-S
d and h is supplied. In this case, input contains x,y,z,d,h. [Default expects (x,y,z) input, and d,h are computed from delta x, delta y, according to -M option]
-V
Selects verbose mode, which will send progress reports to stderr [Default runs "silently"].
-Z
Data have x,y only (no z-column).
-:
Toggles between (longitude,latitude) and (latitude,longitude) input and/or output. [Default is (longitude,latitude)]. Append i to select input only or o to select output only. [Default affects both].
-bi
Selects binary input. Append s for single precision [Default is d (double)]. Uppercase S or D will force byte-swapping. Optionally, append ncol, the number of columns in your binary input file if it exceeds the columns needed by the program. Or append c if the input file is netCDF. Optionally, append var1/var2/... to specify the variables to be read. [Default is 2, 3, or 5 input columns as set by -S, -Z].
-bo
Selects binary output. Append s for single precision [Default is d (double)]. Uppercase S or D will force byte-swapping. Optionally, append ncol, the number of desired columns in your binary output file. [Default is 1-5 output columns as set by -Q].
-f
Special formatting of input and/or output columns (time or geographical data). Specify i or o to make this apply only to input or output [Default applies to both]. Give one or more columns (or column ranges) separated by commas. Append T (absolute calendar time), t (relative time in chosen TIME_UNIT since TIME_EPOCH), x (longitude), y (latitude), or f (floating point) to each column or column range item. Shorthand -f[i|o]g means -f[i|o]0x,1y (geographic coordinates).

ASCII FORMAT PRECISION

The ASCII output formats of numerical data are controlled by parameters in your .gmtdefaults4 file. Longitude and latitude are formatted according to OUTPUT_DEGREE_FORMAT, whereas other values are formatted according to D_FORMAT. Be aware that the format in effect can lead to loss of precision in the output, which can lead to various problems downstream. If you find the output is not written with enough precision, consider switching to binary output (-bo if available) or specify more decimals using the D_FORMAT setting.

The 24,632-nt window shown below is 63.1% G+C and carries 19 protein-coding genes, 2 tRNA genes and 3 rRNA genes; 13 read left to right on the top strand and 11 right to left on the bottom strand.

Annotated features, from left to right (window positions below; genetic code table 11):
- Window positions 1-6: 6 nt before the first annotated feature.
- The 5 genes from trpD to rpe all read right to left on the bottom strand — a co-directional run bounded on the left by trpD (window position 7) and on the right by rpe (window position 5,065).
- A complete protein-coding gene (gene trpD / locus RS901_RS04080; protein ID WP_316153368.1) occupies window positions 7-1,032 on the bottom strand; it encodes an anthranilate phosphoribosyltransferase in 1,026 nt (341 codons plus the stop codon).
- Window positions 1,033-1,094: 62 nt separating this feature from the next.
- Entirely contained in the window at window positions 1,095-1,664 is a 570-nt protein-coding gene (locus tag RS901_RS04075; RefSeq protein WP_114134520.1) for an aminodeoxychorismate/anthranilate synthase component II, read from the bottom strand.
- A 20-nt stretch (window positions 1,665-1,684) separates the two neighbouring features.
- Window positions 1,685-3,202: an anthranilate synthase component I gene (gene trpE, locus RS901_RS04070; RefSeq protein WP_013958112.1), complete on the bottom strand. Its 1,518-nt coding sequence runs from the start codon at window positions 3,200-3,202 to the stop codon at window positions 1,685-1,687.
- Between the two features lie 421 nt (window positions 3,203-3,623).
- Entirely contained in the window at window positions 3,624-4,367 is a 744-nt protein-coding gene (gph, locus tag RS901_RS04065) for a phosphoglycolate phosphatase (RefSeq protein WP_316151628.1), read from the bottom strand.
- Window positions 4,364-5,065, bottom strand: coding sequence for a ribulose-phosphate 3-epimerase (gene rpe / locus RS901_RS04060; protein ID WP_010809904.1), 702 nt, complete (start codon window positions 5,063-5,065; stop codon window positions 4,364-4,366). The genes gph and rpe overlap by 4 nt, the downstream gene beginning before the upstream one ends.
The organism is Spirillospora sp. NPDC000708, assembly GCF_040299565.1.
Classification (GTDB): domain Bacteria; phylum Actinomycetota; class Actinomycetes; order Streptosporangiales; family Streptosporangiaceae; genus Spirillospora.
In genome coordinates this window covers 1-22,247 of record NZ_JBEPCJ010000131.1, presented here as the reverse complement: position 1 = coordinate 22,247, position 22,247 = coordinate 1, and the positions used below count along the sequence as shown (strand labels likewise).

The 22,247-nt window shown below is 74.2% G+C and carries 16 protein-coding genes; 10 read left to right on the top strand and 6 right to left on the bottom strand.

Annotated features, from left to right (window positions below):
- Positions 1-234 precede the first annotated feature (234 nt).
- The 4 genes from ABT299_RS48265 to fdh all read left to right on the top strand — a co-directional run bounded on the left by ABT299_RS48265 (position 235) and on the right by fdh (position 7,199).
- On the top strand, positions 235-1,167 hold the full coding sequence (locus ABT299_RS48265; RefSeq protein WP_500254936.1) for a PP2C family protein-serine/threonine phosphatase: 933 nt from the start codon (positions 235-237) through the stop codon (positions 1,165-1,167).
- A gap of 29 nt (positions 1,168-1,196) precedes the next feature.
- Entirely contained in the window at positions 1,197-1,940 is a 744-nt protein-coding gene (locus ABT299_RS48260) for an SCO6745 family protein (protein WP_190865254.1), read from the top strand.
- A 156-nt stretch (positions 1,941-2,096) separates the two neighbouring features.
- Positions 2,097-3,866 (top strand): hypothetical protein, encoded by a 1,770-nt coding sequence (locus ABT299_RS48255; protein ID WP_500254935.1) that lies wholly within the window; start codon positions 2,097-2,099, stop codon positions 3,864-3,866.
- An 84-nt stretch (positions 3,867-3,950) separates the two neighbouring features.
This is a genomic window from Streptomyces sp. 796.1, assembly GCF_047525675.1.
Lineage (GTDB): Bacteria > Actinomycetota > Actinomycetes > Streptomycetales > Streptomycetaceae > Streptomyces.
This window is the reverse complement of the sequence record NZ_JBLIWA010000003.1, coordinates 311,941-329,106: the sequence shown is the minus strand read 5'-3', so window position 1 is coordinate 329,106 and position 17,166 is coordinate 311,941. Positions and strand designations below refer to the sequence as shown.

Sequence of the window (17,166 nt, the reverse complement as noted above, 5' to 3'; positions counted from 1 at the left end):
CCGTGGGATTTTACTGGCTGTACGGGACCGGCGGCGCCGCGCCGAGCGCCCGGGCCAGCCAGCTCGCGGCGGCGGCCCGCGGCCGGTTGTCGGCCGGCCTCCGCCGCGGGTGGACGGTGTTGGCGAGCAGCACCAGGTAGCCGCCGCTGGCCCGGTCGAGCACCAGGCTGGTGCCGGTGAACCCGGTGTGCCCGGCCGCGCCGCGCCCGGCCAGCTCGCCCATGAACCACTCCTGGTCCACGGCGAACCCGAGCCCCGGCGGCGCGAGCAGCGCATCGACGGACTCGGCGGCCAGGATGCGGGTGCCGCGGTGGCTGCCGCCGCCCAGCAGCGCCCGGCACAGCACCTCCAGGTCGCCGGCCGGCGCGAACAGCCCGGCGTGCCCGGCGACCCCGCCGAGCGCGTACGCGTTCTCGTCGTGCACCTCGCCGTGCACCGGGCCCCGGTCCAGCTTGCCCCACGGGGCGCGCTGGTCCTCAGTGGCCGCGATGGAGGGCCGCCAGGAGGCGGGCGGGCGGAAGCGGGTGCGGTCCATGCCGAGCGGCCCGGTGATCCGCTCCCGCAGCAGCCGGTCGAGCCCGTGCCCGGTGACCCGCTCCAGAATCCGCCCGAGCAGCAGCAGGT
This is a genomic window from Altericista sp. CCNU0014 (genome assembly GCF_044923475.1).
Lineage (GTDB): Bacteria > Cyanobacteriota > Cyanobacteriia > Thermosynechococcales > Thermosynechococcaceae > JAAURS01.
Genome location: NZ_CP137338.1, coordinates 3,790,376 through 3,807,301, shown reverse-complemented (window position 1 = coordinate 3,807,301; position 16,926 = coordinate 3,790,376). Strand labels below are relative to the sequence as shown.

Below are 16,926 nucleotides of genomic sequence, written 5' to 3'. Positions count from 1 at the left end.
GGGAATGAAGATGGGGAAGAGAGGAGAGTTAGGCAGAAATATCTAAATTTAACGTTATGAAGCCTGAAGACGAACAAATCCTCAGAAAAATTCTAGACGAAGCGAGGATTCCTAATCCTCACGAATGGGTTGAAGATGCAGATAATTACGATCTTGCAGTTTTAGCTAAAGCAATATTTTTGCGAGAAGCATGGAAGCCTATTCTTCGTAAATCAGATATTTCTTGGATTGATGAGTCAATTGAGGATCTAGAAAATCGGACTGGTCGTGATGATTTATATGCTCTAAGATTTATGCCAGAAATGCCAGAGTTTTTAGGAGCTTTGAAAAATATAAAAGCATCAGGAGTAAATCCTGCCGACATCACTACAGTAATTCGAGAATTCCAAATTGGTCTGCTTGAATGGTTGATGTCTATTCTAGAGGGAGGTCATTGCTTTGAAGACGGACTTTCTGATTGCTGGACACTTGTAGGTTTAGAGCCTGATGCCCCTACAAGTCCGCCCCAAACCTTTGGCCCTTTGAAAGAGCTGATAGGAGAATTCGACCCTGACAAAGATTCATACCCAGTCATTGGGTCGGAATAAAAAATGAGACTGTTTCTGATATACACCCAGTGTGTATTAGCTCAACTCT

EXAMPLES

Suppose you want to make a wiggle plot of magnetic anomalies on segments oriented approximately east-west from a cruise called cag71 in the region -R300/315/12/20. You want to use a 100km low-pass filter to smooth the tracks and a 500km high-pass filter to detrend the magnetic anomalies. Try this:

gmtlist cag71 -R300/315/12/20 -Fxyzdh | splitxyz -A90/15 -F100/-500 -M -D100 -S -V | pswiggle -R300/315/12/20 -Jm0.6 -Ba5f1:.cag71: -T1 -W0.75p -Ggray -Z200 > cag71_wiggles.ps

MGD-77 users: For this application we recommend that you extract d, h from mgd77list rather than have splitxyz compute them separately.

Suppose you have been given a binary, double-precision file containing lat, lon, gravity values from a survey, and you want to split it into profiles named survey.profile# (when gap exceeds 100 km). Try this:

splitxyz survey.bin -Nsurvey -V -G100 -D100 -: -M -bi3

SEE ALSO

GMT(1), mgd77list(1), pswiggle(1)
D'un point de vue vitesse, sachez que MultideskOS est plus rapide que
les autres, pour une simple raison : la lecture sur les disquettes et
disques durs est plus lente que le temps que met le processeur pour
analyser et décoder. Autrement dit, il est plus rapide de charger un
programme de 5 Ko en mode texte que de lancer un programme compilé de
150 Ko, parce que la tête du disque dur ne doit bouger qu'une seule
fois, le programme tenant dans un seul secteur du disque. De plus,
MultideskOS utilise des techniques intelligentes et complexes qui
permettent à n'importe quel programme de se charger entre une demi
seconde et deux secondes suivant le type de machine. Le programme est
géré comme interprété et compilé.
-- Jayce - C'est mathématique. --